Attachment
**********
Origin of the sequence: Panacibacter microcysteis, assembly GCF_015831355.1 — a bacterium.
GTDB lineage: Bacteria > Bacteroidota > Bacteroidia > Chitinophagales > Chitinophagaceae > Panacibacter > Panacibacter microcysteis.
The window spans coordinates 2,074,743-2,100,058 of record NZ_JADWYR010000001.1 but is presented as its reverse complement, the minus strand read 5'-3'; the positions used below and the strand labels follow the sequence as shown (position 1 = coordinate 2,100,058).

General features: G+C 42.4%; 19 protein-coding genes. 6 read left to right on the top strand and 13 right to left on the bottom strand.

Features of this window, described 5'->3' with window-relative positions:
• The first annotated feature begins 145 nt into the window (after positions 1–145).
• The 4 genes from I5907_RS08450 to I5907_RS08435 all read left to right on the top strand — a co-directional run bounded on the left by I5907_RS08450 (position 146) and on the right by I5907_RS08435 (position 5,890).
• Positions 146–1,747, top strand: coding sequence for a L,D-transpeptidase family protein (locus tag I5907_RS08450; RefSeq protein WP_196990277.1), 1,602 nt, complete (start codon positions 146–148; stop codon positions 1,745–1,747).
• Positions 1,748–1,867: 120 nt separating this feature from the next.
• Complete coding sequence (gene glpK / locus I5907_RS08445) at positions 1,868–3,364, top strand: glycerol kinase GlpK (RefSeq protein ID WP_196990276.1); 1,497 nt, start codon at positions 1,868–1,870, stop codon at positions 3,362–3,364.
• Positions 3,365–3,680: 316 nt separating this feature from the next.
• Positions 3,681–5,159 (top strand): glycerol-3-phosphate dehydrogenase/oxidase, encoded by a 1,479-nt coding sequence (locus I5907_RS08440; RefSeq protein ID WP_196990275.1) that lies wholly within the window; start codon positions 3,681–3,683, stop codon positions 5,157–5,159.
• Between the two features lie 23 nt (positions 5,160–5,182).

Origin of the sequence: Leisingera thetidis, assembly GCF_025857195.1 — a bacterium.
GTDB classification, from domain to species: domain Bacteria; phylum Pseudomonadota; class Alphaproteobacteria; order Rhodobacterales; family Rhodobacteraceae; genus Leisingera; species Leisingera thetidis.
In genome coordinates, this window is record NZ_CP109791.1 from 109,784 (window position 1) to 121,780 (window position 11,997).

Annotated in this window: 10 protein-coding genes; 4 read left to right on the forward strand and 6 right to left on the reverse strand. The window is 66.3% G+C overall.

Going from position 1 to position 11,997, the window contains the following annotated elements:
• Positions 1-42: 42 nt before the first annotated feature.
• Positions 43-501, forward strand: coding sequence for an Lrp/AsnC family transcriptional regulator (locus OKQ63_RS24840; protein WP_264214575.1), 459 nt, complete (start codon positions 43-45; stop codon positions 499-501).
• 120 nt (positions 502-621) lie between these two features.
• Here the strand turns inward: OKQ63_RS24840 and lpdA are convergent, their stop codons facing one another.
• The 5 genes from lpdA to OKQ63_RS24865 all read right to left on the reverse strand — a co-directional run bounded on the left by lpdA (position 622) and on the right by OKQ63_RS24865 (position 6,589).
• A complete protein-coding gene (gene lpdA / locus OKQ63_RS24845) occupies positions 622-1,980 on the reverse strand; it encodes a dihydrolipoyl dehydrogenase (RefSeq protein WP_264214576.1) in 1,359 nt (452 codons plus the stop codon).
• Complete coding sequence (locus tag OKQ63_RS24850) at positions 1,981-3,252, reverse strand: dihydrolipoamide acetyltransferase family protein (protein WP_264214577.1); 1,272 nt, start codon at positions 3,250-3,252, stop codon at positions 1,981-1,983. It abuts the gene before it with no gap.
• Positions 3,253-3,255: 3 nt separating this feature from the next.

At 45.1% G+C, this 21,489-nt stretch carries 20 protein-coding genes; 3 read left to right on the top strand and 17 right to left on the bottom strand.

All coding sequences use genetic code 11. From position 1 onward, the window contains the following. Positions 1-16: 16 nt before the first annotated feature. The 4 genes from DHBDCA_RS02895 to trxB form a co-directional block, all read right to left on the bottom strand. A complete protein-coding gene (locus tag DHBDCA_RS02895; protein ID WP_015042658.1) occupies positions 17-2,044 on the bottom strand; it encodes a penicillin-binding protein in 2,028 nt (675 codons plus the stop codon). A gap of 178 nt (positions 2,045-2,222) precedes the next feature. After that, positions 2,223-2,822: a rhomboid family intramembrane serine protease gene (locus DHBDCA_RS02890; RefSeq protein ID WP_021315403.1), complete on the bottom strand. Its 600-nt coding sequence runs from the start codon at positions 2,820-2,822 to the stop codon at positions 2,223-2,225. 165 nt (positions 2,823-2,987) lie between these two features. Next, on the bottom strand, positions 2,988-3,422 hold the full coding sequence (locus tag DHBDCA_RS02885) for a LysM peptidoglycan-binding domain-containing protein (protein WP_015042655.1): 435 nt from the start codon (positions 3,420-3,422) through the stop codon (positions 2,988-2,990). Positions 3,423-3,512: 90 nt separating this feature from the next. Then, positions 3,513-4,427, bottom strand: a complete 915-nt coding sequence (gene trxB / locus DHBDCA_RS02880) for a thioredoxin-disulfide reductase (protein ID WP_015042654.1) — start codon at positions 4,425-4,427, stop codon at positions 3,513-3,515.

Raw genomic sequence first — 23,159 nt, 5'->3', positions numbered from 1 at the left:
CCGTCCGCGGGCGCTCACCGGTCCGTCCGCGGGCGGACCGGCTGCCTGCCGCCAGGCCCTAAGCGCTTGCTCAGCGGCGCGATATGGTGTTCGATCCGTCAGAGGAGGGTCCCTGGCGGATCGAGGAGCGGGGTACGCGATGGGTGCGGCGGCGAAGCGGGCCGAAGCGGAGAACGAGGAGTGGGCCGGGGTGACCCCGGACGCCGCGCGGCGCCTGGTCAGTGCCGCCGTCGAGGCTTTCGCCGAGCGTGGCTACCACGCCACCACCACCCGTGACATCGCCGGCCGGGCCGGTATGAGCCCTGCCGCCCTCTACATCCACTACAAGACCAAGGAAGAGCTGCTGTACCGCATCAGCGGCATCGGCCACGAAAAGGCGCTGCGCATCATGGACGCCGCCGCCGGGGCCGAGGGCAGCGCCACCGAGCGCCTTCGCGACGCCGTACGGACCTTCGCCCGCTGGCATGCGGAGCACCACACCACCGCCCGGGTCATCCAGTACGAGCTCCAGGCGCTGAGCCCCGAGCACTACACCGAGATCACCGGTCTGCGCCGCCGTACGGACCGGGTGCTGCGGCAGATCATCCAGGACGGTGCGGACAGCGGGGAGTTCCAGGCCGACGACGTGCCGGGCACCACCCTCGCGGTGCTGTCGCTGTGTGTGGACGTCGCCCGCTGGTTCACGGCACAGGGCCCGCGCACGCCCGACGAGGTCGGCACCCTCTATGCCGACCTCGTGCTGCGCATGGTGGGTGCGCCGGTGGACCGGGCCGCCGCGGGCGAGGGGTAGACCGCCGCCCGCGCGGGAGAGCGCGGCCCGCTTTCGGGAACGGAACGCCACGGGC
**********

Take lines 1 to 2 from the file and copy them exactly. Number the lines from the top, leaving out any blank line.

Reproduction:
Origin of the sequence: Panacibacter microcysteis, assembly GCF_015831355.1 — a bacterium.
GTDB lineage: Bacteria > Bacteroidota > Bacteroidia > Chitinophagales > Chitinophagaceae > Panacibacter > Panacibacter microcysteis.